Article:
Earlier this week, Adrian Miedema, Partner of Dentons Canada LLP, examined how an Illinois business owner had been taken into custody by U.S. authorities after he failed to correct dangerous trenching hazards and pay his $110,440 Occupational Safety and Health Administration (OSHA) fines dating back to 2012.
In April 2013, OSHA released a statement which described how the business owner in question had been cited for “seven safety violations including three willful, for failing to protect workers from cave-ins and moving soil and chunks of asphalt during trenching operations”. Nick Walters, a regional administrator for OSHA in Chicago, stated: “This is not the first time this contractor has exposed vulnerable workers to dangerous excavation hazards. These types of hazards result in numerous fatalities every year. No job should cost a worker’s life due to an employer’s failure to properly protect and train workers” .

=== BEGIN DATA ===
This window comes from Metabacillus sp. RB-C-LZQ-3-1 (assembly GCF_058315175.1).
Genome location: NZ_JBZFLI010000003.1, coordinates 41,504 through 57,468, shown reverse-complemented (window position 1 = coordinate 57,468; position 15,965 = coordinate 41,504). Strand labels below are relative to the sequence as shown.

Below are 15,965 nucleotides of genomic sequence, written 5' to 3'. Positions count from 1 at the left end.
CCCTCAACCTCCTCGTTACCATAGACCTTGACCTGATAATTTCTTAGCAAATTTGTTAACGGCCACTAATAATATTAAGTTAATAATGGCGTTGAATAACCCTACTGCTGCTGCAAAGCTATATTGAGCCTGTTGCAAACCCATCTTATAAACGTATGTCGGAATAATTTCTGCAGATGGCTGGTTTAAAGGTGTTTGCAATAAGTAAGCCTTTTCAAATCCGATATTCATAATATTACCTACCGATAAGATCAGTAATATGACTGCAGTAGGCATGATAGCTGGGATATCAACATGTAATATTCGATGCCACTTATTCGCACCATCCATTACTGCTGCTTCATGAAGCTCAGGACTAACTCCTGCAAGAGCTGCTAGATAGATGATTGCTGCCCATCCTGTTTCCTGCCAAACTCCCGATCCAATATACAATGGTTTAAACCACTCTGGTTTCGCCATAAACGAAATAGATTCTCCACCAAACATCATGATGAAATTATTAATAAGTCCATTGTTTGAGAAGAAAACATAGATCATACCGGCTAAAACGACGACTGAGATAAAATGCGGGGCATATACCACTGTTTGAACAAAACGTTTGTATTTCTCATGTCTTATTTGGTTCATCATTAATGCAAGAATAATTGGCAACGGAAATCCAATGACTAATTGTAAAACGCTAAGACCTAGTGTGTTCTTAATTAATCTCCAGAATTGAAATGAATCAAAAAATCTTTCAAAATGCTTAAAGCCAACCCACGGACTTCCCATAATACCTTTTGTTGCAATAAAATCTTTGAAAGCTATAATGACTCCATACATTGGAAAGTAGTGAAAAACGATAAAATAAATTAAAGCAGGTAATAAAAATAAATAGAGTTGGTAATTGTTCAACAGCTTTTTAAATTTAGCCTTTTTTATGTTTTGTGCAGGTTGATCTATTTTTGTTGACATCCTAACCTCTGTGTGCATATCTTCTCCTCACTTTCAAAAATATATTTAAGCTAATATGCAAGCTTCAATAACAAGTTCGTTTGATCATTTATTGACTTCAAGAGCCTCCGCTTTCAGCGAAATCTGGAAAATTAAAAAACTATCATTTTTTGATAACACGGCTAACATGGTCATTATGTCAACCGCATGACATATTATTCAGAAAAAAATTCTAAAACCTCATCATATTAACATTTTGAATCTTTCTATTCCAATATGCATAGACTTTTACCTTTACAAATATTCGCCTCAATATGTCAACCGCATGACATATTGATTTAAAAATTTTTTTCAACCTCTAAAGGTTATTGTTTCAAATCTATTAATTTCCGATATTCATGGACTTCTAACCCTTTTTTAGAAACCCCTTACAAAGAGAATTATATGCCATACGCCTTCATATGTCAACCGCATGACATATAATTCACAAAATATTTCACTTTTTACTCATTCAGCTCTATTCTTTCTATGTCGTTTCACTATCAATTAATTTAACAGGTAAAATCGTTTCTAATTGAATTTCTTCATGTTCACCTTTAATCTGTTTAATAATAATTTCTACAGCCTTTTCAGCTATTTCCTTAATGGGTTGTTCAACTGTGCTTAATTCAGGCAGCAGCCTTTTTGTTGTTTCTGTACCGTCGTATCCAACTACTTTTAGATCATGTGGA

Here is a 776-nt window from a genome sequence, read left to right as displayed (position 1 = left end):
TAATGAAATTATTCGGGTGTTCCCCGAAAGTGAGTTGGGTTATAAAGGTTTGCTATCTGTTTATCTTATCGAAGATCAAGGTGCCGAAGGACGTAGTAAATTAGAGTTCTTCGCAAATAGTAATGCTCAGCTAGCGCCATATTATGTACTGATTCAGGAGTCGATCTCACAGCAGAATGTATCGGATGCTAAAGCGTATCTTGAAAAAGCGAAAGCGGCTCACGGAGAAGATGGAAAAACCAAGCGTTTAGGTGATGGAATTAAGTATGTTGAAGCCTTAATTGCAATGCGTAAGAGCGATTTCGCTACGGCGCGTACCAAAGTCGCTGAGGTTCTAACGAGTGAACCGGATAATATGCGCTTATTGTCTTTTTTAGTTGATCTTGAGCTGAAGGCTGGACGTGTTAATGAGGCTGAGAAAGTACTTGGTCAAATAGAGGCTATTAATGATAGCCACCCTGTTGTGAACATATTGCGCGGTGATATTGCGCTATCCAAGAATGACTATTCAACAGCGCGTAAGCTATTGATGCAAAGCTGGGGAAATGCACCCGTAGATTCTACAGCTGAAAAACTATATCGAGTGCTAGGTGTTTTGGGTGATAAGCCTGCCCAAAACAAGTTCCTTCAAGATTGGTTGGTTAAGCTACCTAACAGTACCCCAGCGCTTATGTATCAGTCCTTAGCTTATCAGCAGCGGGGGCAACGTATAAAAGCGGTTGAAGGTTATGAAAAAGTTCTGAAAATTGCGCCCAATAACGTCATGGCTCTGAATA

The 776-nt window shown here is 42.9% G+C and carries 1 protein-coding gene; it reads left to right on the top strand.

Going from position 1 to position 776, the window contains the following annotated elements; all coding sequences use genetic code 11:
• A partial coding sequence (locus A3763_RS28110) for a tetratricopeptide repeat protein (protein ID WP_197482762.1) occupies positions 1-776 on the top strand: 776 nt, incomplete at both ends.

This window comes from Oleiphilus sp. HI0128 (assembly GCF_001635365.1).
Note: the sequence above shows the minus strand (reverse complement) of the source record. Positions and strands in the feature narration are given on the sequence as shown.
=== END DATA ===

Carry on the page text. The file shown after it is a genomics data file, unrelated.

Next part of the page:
After the Illinois business owner had neglected to pay his fines and correct the hazards in October 2013, the Court issued an enforcement order against him. The business owner continued to ignore the court order and this resulted in the Court threatening him with incarceration if he continued to disregard the court order, in July 2014.
On October 27, 2014, when the business owner had still failed to correct the hazards and pay his outstanding fines, the Seventh Circuit of Appeals granted a motion which the Secretary of Labor, Thomas E. Perez, had filed against the business owner. The next week, after the business owner failed to respond to the Court, a Secretary’s motion was granted to proceed with coercive actions and a U.S. Marshall was ordered to put the business owner in custody, where he remains to this date.
In his article, Adrian claims that “the case illustrates the personal risk to business owners and executives who neglect occupational health and safety legislation”.
It is essential for both employers and safety professionals to understand their roles and responsibilities with regards to health and safety as well as the consequences for failing to comply with OHS legislation.